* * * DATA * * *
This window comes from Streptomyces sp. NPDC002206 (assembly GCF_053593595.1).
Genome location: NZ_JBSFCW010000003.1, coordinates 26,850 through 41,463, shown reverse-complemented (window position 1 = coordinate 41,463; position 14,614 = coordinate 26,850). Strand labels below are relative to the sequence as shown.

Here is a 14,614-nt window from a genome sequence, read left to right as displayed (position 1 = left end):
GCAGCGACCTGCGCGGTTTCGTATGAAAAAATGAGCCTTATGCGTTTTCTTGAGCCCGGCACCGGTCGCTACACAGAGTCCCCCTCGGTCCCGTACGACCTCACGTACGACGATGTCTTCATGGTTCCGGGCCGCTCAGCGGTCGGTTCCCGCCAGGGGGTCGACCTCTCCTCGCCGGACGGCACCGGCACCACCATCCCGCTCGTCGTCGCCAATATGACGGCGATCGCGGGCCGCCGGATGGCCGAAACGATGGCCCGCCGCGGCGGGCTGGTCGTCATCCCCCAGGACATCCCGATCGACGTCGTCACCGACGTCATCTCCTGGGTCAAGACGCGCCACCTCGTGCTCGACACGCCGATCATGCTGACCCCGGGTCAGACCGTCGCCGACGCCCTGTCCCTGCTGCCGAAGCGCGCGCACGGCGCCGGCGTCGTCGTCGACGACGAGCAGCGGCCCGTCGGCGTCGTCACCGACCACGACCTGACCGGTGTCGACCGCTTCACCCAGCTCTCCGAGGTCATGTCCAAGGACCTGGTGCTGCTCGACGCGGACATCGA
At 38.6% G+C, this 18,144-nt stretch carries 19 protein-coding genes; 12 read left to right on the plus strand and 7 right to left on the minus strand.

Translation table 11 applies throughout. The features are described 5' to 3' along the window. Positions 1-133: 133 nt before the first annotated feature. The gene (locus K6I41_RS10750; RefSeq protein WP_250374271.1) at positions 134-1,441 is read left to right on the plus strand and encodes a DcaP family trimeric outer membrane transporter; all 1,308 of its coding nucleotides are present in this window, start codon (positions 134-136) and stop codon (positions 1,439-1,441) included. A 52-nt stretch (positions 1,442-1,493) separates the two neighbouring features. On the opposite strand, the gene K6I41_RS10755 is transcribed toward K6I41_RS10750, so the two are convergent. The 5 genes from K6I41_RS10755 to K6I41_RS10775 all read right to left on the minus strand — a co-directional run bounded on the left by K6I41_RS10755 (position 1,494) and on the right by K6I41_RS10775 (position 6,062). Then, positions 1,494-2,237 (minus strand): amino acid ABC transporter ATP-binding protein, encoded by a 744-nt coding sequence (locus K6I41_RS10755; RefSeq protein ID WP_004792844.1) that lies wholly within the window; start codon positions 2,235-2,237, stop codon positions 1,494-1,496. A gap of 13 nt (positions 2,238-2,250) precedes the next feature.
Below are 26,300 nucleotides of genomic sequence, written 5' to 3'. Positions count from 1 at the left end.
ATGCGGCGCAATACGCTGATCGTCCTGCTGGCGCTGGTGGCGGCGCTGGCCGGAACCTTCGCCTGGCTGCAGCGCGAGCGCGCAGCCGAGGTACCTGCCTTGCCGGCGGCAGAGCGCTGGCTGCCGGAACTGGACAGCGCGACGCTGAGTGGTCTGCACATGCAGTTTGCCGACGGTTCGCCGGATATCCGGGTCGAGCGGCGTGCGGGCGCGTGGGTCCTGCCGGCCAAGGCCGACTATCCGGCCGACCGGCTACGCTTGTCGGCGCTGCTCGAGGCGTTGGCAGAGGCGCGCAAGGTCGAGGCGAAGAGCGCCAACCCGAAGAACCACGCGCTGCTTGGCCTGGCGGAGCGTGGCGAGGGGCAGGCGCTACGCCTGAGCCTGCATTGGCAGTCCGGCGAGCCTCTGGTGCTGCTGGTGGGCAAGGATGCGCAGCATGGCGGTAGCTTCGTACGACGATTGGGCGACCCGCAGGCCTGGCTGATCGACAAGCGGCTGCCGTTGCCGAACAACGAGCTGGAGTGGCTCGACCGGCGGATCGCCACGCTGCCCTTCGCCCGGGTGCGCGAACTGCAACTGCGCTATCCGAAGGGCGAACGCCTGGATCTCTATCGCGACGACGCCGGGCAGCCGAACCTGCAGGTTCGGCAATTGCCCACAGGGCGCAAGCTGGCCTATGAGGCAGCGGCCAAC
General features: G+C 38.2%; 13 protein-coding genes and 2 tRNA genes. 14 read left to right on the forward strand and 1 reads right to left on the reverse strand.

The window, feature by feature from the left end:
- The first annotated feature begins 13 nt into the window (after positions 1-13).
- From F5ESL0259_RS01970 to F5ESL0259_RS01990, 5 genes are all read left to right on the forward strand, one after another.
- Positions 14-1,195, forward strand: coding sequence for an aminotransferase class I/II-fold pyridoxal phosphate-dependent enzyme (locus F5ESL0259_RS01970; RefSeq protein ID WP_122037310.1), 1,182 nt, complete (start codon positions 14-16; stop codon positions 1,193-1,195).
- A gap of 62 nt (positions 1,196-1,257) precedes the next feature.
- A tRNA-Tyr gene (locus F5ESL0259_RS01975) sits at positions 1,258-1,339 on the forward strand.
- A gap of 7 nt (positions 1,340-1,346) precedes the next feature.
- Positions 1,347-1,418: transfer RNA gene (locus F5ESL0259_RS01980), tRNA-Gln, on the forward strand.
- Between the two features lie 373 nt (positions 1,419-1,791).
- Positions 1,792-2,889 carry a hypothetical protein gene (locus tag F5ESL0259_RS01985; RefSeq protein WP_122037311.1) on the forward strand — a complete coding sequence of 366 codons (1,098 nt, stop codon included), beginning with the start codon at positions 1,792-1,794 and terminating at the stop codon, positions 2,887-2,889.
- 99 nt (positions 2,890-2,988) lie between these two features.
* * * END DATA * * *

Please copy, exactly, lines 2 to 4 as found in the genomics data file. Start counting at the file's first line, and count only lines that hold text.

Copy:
Genome location: NZ_JBSFCW010000003.1, coordinates 26,850 through 41,463, shown reverse-complemented (window position 1 = coordinate 41,463; position 14,614 = coordinate 26,850). Strand labels below are relative to the sequence as shown.

Here is a 14,614-nt window from a genome sequence, read left to right as displayed (position 1 = left end):
GCAGCGACCTGCGCGGTTTCGTATGAAAAAATGAGCCTTATGCGTTTTCTTGAGCCCGGCACCGGTCGCTACACAGAGTCCCCCTCGGTCCCGTACGACCTCACGTACGACGATGTCTTCATGGTTCCGGGCCGCTCAGCGGTCGGTTCCCGCCAGGGGGTCGACCTCTCCTCGCCGGACGGCACCGGCACCACCATCCCGCTCGTCGTCGCCAATATGACGGCGATCGCGGGCCGCCGGATGGCCGAAACGATGGCCCGCCGCGGCGGGCTGGTCGTCATCCCCCAGGACATCCCGATCGACGTCGTCACCGACGTCATCTCCTGGGTCAAGACGCGCCACCTCGTGCTCGACACGCCGATCATGCTGACCCCGGGTCAGACCGTCGCCGACGCCCTGTCCCTGCTGCCGAAGCGCGCGCACGGCGCCGGCGTCGTCGTCGACGACGAGCAGCGGCCCGTCGGCGTCGTCACCGACCACGACCTGACCGGTGTCGACCGCTTCACCCAGCTCTCCGAGGTCATGTCCAAGGACCTGGTGCTGCTCGACGCGGACATCGA